‘Wade in the Water’ has a legacy beyond basketball

By Richard Lee

“Wade in the Water,” the song that greeted the St. Bonaventure University men’s basketball teams during the 1960s and 1970s, returned to campus on Dec. 7 when the Bona community celebrated the 50th anniversary of its Final Four basketball team.

But the song’s history predates the days when Bob Lanier graced the court at Bona’s, and its legacy is much greater than a sports anthem.

Songs such as “Wade in the Water” were used to help slaves escape to freedom. The songs contained coded language that served as messages to slaves.

“The secret code in ‘Wade in the water, God’s gonna trouble the water’ for the slaves trying to escape from slavery on the Underground Railroad, meant to be aware that one of the methods used by the slave masters to track runaway slaves down was to send their bloodhounds out to track down the slave,” Calvin Earl, an expert on the history of African American Spirituals, explained on his website.

“So the lyrics were instruction for the runaway slave. If they could hear the bloodhounds were close behind, they needed to find a body of water and wade in water because if you were in water, the bloodhounds could no longer pick up their scent and the slave would be safe from the dogs tracking them down,” he added.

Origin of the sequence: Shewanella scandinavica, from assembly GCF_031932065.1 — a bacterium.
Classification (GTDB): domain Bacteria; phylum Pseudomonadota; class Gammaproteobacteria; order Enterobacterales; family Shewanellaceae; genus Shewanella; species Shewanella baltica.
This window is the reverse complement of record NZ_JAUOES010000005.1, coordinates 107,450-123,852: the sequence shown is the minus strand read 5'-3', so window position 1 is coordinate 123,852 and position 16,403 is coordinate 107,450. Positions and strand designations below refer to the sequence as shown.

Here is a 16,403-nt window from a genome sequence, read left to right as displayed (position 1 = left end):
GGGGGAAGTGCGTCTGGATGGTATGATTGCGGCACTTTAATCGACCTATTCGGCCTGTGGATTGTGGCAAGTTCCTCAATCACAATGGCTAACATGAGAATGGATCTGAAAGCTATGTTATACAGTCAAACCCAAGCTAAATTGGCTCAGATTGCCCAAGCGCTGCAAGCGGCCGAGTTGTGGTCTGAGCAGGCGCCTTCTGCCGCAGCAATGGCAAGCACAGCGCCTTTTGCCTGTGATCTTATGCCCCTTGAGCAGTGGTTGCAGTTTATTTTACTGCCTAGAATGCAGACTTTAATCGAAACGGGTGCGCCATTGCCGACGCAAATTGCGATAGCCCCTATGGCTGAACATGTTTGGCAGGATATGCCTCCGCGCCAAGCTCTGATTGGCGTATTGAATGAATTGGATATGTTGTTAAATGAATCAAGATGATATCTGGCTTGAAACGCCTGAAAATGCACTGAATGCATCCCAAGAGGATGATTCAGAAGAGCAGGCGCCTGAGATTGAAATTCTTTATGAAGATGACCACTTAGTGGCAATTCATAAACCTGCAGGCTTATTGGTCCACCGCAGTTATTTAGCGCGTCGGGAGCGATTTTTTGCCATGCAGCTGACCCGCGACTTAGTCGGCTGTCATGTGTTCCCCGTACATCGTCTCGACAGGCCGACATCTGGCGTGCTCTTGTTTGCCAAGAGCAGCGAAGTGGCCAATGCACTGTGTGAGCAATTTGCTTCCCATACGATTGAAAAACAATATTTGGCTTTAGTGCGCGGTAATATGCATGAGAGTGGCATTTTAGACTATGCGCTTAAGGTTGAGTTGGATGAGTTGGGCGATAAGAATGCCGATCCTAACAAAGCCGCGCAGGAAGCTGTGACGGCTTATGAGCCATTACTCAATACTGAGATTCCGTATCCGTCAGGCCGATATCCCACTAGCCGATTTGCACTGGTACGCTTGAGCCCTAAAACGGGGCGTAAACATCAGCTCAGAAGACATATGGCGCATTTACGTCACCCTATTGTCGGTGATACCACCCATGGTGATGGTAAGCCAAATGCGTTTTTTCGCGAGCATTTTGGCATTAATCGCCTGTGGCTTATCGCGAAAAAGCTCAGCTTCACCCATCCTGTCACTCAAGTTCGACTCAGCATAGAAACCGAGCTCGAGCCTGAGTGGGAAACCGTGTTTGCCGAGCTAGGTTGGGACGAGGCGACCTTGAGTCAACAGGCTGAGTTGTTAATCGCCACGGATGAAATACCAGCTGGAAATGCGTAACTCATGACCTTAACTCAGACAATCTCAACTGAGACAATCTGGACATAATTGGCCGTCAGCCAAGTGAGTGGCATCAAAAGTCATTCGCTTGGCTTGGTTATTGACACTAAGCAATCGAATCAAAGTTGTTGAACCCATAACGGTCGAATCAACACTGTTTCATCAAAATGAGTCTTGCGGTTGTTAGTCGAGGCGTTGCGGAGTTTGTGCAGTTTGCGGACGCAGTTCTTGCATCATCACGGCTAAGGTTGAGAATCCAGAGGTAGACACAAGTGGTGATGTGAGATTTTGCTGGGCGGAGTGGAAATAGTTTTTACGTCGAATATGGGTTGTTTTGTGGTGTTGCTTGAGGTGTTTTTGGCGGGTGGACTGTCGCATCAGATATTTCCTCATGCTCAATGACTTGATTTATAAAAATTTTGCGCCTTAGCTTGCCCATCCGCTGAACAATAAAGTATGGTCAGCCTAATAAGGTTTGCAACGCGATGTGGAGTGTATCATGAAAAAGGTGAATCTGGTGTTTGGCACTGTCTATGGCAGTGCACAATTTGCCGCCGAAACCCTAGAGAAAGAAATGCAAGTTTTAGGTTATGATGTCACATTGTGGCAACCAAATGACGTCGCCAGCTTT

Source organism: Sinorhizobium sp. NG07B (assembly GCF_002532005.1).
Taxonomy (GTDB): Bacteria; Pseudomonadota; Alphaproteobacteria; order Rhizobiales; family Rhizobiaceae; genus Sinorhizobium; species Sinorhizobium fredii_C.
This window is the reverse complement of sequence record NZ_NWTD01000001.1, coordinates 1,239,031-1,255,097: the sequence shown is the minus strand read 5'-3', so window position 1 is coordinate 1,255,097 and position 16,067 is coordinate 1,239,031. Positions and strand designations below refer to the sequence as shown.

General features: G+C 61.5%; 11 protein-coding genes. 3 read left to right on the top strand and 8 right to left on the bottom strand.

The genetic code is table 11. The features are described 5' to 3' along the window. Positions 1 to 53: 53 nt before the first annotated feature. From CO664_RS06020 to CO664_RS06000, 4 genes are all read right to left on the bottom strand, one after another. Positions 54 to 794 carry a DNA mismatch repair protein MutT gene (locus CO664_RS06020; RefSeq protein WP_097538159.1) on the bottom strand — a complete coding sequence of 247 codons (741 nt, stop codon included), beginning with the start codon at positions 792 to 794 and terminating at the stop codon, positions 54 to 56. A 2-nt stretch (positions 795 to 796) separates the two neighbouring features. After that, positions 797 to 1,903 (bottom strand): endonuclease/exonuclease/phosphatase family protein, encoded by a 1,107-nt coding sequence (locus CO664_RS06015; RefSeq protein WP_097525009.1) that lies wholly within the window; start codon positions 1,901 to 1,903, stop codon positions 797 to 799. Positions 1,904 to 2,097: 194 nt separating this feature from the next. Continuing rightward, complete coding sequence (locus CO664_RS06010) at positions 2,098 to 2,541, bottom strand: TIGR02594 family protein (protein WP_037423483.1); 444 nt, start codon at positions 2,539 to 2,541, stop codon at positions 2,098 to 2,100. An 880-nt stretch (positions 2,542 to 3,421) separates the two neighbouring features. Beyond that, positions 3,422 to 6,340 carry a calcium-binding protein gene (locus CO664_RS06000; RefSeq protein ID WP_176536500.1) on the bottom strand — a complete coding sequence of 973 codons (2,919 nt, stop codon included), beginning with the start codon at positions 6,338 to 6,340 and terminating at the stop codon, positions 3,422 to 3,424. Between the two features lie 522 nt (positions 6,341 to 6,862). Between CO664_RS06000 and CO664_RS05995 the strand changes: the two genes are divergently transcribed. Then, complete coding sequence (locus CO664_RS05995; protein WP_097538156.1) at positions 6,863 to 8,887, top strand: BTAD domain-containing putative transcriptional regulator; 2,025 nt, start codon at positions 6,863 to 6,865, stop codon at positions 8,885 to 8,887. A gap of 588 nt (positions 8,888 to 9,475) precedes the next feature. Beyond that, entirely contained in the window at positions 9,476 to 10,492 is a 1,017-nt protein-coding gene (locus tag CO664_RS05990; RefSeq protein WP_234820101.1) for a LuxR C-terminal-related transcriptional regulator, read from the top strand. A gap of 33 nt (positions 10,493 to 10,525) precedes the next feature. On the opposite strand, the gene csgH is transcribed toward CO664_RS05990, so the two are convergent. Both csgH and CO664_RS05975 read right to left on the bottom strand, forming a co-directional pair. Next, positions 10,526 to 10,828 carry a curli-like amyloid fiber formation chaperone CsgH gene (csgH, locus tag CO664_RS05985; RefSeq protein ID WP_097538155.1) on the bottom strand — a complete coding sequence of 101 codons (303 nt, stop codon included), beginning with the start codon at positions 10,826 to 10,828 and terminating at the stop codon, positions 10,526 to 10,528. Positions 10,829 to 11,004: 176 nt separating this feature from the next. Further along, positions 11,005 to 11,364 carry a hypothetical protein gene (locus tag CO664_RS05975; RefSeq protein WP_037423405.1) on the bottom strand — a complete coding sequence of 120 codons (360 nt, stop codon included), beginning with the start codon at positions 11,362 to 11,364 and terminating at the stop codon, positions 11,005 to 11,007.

Earl also noted that the song’s reference to the Jordan River was part of the coded message because it represented the Ohio River, which was the dividing line between slavery and freedom on the Underground Railroad.

“In the last verse of ‘Wade in the Water,’ the lyrics are: ‘If you don’t believe I’ve been redeemed, follow me down to Jordan’s stream.’ In the Bible there are several references to the Jordan River, and what the Jordan River meant to the slaves here in America was the secret code name for the Ohio River,” he wrote. “If the slave could get across the Ohio River he or she would be free.”

In addition to Earl, several scholars and historians have written similar articles about the role “Wade in the Water” played in African American history. A few examples are below.

 

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